Notes and photos from dermnet – https://www.dermnetnz.org/topics/erysipelas/
 

What is erysipelas?

Erysipelas is a superficial form of cellulitis, a potentially serious bacterial infection affecting the skin.
Erysipelas affects the upper dermis and extends into the superficial cutaneous lymphatics. It is also known as St Anthony’s fire due to the intense rash associated with it.
Unlike cellulitis, almost all erysipelas is caused by Group A beta haemolytic streptococci (Streptococcus pyogenes). 
Staphylococcus aureus, including methicillin-resistant strains (MRSA), Streptococcus pneumoniae, Klebsiella pneumoniae, Yersinia enterocolitica, and Haemophilus influenzae have also been found rarely to cause erysipelas.
 
Clinical Features – 
      • The affected skin has a very sharp, raised border.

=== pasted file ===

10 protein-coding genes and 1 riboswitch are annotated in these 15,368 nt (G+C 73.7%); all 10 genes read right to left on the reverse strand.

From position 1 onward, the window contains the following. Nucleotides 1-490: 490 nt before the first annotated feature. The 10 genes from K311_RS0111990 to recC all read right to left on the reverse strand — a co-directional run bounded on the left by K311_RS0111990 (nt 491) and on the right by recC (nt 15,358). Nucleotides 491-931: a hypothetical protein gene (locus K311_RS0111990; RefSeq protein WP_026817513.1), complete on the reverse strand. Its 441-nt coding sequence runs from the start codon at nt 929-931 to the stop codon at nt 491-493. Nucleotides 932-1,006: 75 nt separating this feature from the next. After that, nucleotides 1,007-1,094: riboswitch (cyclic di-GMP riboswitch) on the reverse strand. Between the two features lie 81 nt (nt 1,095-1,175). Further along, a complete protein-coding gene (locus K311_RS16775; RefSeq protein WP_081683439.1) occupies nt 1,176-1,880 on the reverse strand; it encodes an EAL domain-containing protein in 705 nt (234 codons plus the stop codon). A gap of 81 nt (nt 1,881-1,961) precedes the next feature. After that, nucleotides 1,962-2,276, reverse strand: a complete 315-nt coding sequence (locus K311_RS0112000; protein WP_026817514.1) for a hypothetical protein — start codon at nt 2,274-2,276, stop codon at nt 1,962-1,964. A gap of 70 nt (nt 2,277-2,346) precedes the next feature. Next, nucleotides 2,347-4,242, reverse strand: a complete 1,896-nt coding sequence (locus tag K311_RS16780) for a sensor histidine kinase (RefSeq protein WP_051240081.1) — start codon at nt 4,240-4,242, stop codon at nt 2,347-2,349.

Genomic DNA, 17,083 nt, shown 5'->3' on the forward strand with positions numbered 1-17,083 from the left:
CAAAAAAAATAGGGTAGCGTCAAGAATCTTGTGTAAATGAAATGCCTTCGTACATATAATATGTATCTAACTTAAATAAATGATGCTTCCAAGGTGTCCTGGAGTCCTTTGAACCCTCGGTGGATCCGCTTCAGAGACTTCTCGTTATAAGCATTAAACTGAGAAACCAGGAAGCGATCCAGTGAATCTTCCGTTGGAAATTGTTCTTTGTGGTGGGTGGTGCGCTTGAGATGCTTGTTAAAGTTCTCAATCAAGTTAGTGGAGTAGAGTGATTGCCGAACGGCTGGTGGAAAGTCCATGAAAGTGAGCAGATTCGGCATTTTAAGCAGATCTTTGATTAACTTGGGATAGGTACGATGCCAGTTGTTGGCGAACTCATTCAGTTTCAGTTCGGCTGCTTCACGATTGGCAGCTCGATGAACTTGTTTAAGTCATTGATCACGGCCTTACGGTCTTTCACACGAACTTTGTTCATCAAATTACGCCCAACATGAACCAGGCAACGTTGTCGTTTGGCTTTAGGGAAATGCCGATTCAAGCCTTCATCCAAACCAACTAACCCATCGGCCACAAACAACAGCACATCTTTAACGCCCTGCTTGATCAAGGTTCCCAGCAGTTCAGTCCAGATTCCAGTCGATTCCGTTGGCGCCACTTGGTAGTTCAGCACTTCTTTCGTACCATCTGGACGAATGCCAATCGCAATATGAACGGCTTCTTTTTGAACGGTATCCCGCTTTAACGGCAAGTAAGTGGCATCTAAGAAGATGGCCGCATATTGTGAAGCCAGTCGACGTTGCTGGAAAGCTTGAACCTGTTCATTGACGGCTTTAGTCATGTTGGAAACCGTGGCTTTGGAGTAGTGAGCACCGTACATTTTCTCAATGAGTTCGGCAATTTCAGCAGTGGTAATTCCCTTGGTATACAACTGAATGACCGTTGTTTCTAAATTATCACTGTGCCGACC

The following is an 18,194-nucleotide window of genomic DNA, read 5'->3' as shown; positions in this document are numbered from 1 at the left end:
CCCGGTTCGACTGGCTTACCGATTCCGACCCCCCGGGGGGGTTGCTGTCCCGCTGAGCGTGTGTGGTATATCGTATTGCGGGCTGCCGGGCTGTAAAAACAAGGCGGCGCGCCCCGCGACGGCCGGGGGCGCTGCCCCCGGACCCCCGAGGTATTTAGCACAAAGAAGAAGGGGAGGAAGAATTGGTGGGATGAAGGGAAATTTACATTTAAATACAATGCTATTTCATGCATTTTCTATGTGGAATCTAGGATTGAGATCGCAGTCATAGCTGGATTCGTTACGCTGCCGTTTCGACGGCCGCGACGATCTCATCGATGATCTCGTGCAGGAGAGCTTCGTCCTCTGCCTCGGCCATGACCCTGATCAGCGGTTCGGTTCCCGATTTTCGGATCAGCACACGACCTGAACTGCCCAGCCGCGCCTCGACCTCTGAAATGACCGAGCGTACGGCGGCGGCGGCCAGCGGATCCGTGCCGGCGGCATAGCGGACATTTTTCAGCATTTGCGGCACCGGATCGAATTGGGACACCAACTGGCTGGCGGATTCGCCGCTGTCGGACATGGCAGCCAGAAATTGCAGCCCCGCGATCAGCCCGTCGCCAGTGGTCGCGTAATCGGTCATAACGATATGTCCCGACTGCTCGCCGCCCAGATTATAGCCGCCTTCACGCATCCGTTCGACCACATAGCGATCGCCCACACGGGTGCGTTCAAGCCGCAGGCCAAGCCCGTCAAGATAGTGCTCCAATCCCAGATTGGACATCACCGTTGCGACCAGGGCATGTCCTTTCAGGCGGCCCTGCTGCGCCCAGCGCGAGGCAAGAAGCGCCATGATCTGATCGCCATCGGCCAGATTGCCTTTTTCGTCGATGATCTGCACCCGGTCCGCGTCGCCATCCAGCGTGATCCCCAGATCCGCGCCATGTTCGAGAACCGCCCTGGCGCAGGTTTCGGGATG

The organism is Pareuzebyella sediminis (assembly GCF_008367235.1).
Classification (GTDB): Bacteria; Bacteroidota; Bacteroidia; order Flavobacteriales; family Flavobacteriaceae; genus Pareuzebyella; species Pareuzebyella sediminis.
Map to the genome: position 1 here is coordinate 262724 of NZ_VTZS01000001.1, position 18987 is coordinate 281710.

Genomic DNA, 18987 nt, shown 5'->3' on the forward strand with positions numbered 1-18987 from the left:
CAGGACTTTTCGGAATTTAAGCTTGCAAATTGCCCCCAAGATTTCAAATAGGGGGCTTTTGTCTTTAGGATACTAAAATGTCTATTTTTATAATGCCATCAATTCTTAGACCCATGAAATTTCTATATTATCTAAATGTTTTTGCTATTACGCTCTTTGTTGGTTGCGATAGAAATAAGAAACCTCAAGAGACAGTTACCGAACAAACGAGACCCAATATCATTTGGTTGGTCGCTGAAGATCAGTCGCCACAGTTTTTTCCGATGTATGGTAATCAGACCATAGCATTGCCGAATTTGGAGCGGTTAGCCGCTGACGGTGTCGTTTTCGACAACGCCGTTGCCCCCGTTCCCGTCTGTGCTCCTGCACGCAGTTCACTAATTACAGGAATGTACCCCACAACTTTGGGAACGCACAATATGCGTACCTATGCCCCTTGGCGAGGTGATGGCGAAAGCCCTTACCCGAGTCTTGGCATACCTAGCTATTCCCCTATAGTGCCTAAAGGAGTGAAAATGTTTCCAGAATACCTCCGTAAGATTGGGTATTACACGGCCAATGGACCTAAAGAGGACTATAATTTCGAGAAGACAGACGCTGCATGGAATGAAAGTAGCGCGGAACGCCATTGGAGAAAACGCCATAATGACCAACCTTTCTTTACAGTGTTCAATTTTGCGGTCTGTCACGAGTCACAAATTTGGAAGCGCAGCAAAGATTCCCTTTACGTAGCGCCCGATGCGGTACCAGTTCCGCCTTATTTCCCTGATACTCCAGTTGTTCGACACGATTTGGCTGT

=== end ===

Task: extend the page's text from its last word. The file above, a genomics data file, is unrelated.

• It is bright red, firm and swollen. It may be finely dimpled (like an orange skin).
      • It may be blistered, and in severe cases may become necrotic.
      • Bleeding into the skin may cause purpura.
      • Cellulitis does not usually exhibit such marked swelling but shares other features with erysipelas, such as pain and increased warmth of affected skin.
      • In infants, it often occurs in the umbilicus or diaper/napkin region.
      • Bullous erysipelas can be due to streptococcal infection or co-infection with Staphylococcus aureus (including MRSA).
Diagnosis – 
Erysipelas is usually diagnosed by the characteristic rashThe differential of erysipelas is similar to the cellulitis mimics. There is often a history of a relevant injury. Tests may reveal:
Raised white cell count
Raised C-reactive protein
Positive blood culture identifying the organism
MRI and CT are undertaken in case of deep infection
 
 
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